Many of the people who follow and write about this market look at it as if it were a consumption market and they look at mine supply and industrial fabrication as the drivers of the price as if it were tin, or coal, or wheat. People who look at gold as if it were a consumption market are looking at it the wrong way. But now you can see where the error comes from. In many financial firms gold is in the commodities department, so a commodities analyst gets assigned to write the gold report. If the same guy wrote the report about tin and copper, he might think that gold is just the same as tin and copper. And he starts by looking at mine supply and industrial off-take.

I wonder if more equity analysts or bond analysts were active in the gold area, if they would be more likely to look at it the same way they look at those assets.

Lil Kruggy’s Latest Debt Doozy (@NYTimeskrugman, #debt)

This one is a real knee-slapper! (NYT.com):

First, families have to pay back their debt. Governments don’t — all they need to do is ensure that debt grows more slowly than their tax base. The debt from World War II was never repaid; it just became increasingly irrelevant as the U.S. economy grew, and with it the income subject to taxation.

Second — and this is the point almost nobody seems to get — an over-borrowed family owes money to someone else; U.S. debt is, to a large extent, money we owe to ourselves.

This was clearly true of the debt incurred to win World War II. Taxpayers were on the hook for a debt that was significantly bigger, as a percentage of G.D.P., than debt today; but that debt was also owned by taxpayers, such as all the people who bought savings bonds. So the debt didn’t make postwar America poorer. In particular, the debt didn’t prevent the postwar generation from experiencing the biggest rise in incomes and living standards in our nation’s history.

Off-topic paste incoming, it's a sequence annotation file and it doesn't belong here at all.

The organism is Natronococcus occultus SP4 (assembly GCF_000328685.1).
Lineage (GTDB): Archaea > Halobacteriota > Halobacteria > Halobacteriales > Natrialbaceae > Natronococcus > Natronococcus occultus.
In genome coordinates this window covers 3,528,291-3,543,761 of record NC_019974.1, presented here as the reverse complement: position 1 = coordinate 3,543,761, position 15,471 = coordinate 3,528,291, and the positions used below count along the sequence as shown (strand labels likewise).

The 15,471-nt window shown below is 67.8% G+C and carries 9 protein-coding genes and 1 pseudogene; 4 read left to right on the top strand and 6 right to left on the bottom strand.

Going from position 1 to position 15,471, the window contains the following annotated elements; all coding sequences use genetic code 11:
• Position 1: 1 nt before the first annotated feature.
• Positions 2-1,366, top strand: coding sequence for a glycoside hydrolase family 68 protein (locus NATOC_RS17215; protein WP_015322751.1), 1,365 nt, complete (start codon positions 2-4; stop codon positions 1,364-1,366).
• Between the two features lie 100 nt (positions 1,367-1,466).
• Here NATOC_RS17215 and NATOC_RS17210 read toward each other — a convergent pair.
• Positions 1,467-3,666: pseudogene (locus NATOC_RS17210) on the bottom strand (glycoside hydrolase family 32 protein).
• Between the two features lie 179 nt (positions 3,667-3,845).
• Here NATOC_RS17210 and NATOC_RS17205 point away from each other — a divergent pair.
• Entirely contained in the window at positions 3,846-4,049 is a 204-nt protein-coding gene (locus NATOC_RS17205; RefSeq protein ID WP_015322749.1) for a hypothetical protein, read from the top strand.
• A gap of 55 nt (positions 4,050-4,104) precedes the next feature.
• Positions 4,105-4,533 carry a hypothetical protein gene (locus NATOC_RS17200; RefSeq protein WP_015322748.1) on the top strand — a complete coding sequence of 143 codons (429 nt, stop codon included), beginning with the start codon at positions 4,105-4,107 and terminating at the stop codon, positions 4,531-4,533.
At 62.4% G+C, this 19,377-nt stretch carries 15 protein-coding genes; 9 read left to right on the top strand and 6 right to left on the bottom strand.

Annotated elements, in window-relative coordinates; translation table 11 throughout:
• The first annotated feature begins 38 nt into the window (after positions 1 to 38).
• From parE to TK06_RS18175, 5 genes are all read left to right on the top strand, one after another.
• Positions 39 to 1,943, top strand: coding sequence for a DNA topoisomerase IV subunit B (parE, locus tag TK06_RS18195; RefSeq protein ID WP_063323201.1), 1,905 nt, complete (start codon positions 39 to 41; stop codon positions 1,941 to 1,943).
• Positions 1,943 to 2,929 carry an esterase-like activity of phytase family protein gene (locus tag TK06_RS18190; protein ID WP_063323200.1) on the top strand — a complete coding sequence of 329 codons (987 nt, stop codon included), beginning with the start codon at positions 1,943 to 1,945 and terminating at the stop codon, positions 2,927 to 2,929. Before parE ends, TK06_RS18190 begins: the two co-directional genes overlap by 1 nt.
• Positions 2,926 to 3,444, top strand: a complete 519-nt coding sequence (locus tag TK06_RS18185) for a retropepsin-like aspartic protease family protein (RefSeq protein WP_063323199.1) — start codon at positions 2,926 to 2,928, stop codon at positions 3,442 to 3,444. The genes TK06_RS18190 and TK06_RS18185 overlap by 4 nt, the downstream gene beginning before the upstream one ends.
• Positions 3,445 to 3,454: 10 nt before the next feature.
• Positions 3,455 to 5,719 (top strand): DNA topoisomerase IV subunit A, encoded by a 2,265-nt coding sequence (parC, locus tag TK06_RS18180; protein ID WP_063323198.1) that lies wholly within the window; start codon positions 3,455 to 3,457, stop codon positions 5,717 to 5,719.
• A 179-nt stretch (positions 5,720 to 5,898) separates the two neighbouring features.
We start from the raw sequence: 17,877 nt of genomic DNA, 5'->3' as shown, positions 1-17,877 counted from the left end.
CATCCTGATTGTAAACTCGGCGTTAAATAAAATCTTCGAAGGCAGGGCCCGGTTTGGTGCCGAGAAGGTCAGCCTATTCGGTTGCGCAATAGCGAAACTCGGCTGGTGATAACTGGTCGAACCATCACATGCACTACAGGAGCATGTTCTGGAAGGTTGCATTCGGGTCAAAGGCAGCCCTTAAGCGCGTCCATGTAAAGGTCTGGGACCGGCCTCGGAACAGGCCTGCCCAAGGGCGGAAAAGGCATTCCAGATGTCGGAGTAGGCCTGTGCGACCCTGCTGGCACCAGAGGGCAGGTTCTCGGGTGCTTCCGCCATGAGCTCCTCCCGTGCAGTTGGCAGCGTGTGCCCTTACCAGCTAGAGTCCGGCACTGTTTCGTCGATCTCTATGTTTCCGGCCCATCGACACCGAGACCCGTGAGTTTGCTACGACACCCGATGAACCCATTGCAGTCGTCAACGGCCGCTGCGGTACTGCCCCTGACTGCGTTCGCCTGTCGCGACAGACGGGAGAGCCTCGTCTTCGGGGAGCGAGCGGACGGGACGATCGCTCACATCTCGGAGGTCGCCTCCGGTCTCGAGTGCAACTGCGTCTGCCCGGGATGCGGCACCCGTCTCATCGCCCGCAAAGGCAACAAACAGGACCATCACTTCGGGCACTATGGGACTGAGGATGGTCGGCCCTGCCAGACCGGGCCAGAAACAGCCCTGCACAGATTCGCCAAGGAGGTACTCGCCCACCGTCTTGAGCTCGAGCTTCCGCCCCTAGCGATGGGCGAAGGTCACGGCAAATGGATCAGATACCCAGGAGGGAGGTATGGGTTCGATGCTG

So, in Lil Kruggy’s mind, the following are economically the same:

  1. A debt taken out in order to produce something of value
  2. A debt taken out in order to consume something of value

An example of the first would be a business asking for a loan to expand their profitable business operations.

An example of the second would be an individual charging a vacation to his credit card.

According to Lil Kruggy, these are economically identical and both create wealth for society.

Isn’t that great? You can borrow money and spend it on things and make the world a richer place in the process! (That is, you can borrow real resources and consume them and have the same ability to replace/repay those real resources as you would if you had instead used those resources to produce new and additional resources.)